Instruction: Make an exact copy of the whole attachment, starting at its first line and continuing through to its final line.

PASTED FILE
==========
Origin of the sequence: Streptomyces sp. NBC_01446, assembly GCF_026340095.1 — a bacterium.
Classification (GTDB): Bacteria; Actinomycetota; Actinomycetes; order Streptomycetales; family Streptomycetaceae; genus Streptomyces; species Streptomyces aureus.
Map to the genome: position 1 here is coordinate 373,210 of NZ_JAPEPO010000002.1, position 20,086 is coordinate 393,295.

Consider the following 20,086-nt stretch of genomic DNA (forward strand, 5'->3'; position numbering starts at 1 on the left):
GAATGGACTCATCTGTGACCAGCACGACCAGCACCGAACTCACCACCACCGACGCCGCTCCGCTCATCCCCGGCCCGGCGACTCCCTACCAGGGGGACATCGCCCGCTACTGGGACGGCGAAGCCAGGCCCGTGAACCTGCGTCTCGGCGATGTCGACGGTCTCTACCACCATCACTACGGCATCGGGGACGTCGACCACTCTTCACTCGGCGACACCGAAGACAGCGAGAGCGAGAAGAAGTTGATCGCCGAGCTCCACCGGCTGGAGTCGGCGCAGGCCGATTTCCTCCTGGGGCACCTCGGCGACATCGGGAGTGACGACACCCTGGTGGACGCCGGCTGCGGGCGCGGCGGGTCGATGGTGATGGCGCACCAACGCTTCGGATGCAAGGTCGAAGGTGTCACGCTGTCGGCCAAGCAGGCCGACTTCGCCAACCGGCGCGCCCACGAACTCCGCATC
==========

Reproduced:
Origin of the sequence: Streptomyces sp. NBC_01446, assembly GCF_026340095.1 — a bacterium.
Classification (GTDB): Bacteria; Actinomycetota; Actinomycetes; order Streptomycetales; family Streptomycetaceae; genus Streptomyces; species Streptomyces aureus.
Map to the genome: position 1 here is coordinate 373,210 of NZ_JAPEPO010000002.1, position 20,086 is coordinate 393,295.

Consider the following 20,086-nt stretch of genomic DNA (forward strand, 5'->3'; position numbering starts at 1 on the left):
GAATGGACTCATCTGTGACCAGCACGACCAGCACCGAACTCACCACCACCGACGCCGCTCCGCTCATCCCCGGCCCGGCGACTCCCTACCAGGGGGACATCGCCCGCTACTGGGACGGCGAAGCCAGGCCCGTGAACCTGCGTCTCGGCGATGTCGACGGTCTCTACCACCATCACTACGGCATCGGGGACGTCGACCACTCTTCACTCGGCGACACCGAAGACAGCGAGAGCGAGAAGAAGTTGATCGCCGAGCTCCACCGGCTGGAGTCGGCGCAGGCCGATTTCCTCCTGGGGCACCTCGGCGACATCGGGAGTGACGACACCCTGGTGGACGCCGGCTGCGGGCGCGGCGGGTCGATGGTGATGGCGCACCAACGCTTCGGATGCAAGGTCGAAGGTGTCACGCTGTCGGCCAAGCAGGCCGACTTCGCCAACCGGCGCGCCCACGAACTCCGCATC